Approximately 70 people have died in Quebec due to a heatwave that started in late June.
The extreme weather conditions, the worst to hit the province in decades, have gripped central and eastern Canada for almost a week as of writing.
Montreal has already raised the city’s response level from “alert” to “intervention” after an alarming rise in heat-related health issues were called in to the government’s health information line.
Montreal’s emergency services reported over 1,200 calls per day related to the heat, a rise of 30 percent compared to its previous busiest days.
Temperatures in Montreal reached 93 degrees (F) on July 4. Heat warnings were also issued for a large area of Ontario, Nova Scotia and New Brunswick.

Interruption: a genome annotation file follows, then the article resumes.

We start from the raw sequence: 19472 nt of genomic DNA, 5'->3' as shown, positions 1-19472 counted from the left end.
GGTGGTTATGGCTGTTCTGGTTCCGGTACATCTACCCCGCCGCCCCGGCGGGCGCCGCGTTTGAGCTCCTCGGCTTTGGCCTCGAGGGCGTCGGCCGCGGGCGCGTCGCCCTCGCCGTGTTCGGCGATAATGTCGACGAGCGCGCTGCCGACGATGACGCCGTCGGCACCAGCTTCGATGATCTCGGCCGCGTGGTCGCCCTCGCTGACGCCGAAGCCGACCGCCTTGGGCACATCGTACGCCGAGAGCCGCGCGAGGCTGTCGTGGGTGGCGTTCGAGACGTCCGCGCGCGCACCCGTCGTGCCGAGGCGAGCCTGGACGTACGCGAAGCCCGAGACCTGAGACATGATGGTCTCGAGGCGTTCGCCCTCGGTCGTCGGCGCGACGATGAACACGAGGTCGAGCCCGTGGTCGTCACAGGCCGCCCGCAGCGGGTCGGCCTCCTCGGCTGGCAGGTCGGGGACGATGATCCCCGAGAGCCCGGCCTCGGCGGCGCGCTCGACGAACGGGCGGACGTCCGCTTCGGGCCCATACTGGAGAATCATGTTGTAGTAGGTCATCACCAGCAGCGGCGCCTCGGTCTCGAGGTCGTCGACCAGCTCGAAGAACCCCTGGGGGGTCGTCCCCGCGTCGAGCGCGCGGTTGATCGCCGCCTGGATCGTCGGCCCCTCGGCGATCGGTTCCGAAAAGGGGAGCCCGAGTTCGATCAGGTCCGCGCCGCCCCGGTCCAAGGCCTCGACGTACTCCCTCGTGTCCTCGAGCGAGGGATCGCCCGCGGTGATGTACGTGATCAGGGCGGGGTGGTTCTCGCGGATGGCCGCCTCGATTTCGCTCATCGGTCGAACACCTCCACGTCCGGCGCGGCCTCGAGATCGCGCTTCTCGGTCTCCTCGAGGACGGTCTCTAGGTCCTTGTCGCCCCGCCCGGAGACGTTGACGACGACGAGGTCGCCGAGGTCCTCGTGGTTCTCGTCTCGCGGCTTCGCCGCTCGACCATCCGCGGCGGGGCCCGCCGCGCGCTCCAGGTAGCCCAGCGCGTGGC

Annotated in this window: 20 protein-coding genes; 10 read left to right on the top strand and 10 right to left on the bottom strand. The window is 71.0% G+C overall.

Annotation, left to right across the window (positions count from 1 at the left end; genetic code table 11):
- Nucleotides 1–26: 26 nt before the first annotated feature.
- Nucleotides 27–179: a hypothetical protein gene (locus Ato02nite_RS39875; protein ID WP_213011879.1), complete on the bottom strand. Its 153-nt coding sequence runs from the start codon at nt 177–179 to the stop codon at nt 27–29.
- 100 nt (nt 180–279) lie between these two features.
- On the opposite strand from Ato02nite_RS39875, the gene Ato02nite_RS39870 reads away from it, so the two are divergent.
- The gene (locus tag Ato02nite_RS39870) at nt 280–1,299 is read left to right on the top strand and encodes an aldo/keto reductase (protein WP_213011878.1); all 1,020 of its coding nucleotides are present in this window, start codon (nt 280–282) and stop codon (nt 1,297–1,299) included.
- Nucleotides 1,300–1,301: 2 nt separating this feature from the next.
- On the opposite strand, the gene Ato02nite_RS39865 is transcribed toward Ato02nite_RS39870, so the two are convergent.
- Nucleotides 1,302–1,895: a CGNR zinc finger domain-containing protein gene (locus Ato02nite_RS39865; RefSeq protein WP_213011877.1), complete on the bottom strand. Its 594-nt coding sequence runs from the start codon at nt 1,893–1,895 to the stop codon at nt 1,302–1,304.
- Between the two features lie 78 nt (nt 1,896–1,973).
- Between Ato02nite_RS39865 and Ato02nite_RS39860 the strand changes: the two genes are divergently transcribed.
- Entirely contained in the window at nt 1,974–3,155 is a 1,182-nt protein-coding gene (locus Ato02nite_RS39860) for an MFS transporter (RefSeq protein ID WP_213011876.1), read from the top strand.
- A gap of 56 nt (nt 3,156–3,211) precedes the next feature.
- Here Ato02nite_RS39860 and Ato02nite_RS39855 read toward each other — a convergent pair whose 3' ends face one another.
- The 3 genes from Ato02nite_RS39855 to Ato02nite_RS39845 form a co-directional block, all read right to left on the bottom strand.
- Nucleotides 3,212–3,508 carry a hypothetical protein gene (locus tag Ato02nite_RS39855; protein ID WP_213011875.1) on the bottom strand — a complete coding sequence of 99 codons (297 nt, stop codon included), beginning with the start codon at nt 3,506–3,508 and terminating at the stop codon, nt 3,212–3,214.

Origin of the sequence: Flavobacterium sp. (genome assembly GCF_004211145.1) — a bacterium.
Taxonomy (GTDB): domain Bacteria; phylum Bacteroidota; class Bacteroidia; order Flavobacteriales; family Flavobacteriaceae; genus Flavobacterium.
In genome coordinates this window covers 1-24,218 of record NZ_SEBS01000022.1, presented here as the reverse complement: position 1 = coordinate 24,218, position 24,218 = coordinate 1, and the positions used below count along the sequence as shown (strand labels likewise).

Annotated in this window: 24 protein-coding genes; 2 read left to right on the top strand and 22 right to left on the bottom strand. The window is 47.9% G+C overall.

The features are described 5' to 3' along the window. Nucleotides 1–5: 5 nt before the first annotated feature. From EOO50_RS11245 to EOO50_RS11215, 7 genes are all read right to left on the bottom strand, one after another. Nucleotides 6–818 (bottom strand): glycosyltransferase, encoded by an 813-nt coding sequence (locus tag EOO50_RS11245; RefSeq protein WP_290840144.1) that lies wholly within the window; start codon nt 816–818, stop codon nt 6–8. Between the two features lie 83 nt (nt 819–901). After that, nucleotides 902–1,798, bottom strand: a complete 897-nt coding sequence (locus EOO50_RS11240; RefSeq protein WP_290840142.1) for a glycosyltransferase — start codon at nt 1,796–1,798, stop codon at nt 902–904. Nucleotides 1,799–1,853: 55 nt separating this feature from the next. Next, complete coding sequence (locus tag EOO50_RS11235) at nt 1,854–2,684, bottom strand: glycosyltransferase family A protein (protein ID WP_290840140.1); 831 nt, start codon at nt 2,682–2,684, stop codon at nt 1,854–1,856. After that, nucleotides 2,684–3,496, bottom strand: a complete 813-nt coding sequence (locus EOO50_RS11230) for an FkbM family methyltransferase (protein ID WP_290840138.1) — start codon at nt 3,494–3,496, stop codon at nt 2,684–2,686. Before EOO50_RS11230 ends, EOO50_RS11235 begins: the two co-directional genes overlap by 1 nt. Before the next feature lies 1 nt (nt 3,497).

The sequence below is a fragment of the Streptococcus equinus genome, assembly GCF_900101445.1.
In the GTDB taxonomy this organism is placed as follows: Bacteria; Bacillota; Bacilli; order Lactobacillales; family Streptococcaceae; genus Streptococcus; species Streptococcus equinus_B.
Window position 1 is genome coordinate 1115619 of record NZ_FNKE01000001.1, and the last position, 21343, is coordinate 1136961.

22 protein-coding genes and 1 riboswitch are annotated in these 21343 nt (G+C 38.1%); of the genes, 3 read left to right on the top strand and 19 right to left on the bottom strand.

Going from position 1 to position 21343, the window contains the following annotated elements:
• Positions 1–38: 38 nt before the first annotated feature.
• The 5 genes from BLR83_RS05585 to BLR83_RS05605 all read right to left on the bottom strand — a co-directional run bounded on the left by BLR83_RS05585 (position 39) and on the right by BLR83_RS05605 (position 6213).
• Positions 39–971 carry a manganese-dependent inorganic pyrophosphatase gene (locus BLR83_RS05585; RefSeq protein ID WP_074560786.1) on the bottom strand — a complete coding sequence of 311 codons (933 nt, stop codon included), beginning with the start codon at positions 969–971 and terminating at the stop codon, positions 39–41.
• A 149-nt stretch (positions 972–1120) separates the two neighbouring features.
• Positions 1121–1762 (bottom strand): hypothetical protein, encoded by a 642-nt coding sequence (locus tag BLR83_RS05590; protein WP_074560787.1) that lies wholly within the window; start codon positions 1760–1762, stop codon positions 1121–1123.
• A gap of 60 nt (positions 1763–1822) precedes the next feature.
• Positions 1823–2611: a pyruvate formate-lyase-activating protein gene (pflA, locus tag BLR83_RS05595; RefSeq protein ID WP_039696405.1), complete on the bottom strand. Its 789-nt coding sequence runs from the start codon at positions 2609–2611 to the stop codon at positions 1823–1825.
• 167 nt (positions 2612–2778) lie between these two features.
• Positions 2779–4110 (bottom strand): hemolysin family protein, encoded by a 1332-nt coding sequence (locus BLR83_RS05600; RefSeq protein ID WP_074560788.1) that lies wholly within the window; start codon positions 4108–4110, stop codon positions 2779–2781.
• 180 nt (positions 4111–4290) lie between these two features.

David Kaiser, a physician at the Montreal’s Public Health Department, said none of the victims had access to air conditioning.
Local authorities have been making efforts at minimizing the effects of the extreme temperature, including opening swimming pools and air-conditioned areas to the public. Valérie Plante, the mayor of Montreal, also said that firefighters and police have visited 15,000 residents to make sure that they were doing alright.
“We’re doing everything we can,” Mayor Plante said at a news conference.
The authorities have also called upon the public to check on their neighbors to find out if they’re okay.